Most people will feel some degree of anxiety and discomfort when they anticipate a painful experience, such as getting an injection, or when faced with potential danger, such as being confronted by an angry, barking dog.
People with a specific phobia, however, have developed an extreme fear of a particular object, activity or situation which is out of proportion with the actual level of threat posed. People with specific phobia will actively avoid the feared object or situation and experience a high level of anxiety if it is encountered.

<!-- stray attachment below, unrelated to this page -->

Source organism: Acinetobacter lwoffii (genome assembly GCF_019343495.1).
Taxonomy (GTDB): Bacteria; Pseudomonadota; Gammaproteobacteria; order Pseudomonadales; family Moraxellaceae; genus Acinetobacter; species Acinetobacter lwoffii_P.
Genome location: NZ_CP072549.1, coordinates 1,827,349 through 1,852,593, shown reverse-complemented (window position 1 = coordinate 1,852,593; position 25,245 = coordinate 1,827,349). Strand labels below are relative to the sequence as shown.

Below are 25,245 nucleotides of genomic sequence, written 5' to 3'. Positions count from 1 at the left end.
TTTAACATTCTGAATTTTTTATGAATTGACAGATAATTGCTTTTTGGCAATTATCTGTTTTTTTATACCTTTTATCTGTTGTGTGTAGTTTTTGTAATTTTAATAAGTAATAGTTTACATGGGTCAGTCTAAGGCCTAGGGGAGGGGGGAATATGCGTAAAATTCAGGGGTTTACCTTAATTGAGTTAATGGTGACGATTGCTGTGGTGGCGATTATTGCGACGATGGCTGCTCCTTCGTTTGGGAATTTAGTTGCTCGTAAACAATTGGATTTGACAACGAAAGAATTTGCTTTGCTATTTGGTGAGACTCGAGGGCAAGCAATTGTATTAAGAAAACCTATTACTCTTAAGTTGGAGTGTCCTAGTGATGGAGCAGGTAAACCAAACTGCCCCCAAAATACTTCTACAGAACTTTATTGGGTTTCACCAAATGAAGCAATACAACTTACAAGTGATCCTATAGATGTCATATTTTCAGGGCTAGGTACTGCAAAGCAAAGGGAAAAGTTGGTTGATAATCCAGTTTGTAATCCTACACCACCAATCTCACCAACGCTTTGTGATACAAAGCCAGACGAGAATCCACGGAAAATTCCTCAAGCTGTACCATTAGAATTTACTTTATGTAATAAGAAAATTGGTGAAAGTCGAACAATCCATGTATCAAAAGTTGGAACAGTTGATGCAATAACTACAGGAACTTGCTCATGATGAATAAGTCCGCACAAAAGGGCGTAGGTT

Common phobias include:
- animal related phobias (e.g., snakes, spiders, dogs)
- phobias relating to the natural environment (e.g., storms, water)
- blood, injection, and injury phobias (e.g., needles, medical procedures)
- situational phobias (e.g., elevators, aeroplanes, tunnels).
Specific phobias usually develop during childhood and they are twice as likely to be diagnosed in women compared to men. Over 75 per cent of people with a specific phobia experience multiple phobias over their lifetime.